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Translation: They play ice hockey! This sport comes up so often when you first start learning Russian that it is an essential word to know. It may also appear as хоккей с шайбой. If you are ever in Russia during the winter or spring, you will need to know a little about the sport and why the Russians love it!
The world’s fastest indoor team sport is played on an ice rink about 60m long. Players wear ice skates and use long sticks to control a vulcanised rubber puck and shoot it into the opposition’s goal. Not counting the goalkeeper, each team usually has five players on the ice, who change regularly because the sport is played fast and hard, involving violent body checks and with fighting condoned (although punished). From this description, it is easy to see why this contact sport is so popular in a culture where strength and the ability to fight are still highly valued, and are often portrayed by President Putin himself. Moreover, given that for half of the year the Russian climate is stereotypically cold and snowy, playing ice hockey is only natural.
Varieties of the sport have been played in Russia for hundreds of years; Bandy, or русский хоккей (Russian Ice Hockey), is particularly popular. In fact, the USSR’s first ever team was made up of Bandy players. However, from my own experience, this does not stop many Russians from considering their country to be the birthplace of the modern game, which is actually Canada.This argument may seem pointless from an outsider’s perspective, but it is in truth just the tip of the iceberg when it comes to the competition between Russia and North America. Owning ice hockey became of great importance as the sport quickly came to represent the Cold War struggle between the world’s superpowers: the USSR and the USA. During this period, the USSR won hockey golds in seven of nine Winter Olympics from 1956 to 1988: one reason why some Russians hark back to the ‘good old days’ of the Soviet Union. The success of the soviet team was put down by western commentators to the suspected state-sponsoring of the team, violating the amateur nature of the Olympics. This view is supported by the lack of soviet success within just a decade of 1986, when other nations were allowed to use professional athletes. The same years saw the 1991 dissolution of the USSR. This rise and fall was mirrored in the International Ice Hockey Federation (IIHF) World Championships. However, even now, without the strength of the USSR, Russia has won 4 of the last 8 championships, and is currently ranked second in the world.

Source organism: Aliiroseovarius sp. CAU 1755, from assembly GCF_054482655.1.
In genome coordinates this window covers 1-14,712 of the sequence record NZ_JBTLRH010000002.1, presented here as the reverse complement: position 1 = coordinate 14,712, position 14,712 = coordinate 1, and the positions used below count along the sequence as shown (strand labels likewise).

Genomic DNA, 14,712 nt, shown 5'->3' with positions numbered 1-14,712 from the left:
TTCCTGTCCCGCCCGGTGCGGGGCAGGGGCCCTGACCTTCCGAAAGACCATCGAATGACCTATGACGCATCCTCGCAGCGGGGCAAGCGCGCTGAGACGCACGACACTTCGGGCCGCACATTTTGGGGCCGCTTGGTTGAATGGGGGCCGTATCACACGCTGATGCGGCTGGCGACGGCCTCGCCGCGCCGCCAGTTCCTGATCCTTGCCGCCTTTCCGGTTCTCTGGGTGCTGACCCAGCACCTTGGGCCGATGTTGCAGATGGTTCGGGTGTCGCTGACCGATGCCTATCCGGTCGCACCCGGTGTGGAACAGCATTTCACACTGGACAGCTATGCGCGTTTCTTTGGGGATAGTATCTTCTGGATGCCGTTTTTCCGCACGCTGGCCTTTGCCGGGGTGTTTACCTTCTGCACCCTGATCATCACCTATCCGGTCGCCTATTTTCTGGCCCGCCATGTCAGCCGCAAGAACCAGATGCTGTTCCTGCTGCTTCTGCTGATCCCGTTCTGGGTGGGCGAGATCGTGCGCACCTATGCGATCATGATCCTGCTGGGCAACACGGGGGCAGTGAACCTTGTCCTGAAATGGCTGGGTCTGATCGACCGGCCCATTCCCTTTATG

So, the fight is back on! The KHL – the league of the former Eastern Bloc – is only growing stronger, hoping to rival the world-leading NHL in North America. Furthermore, this May, the IIHF World Championships are being held in Moscow and St. Petersburg! Now you should know enough to get by in the world of Russian hockey! Also, if you ever feel the need for a revision break and want to get some practice watching the sport – you need practice, honestly – find the “IIHF Worlds 2016” channel on YouTube and, come 6th May, you should be able to watch the new Cold War play out before you!
N.B. If you ever want to try ice hockey for yourself, get involved with the UoB Lions Ice Hockey team this October. For complete beginners and experienced players alike.
By Alexander Caves
The UoB Linguist Magazine
Guild of Students,
University of Birmingham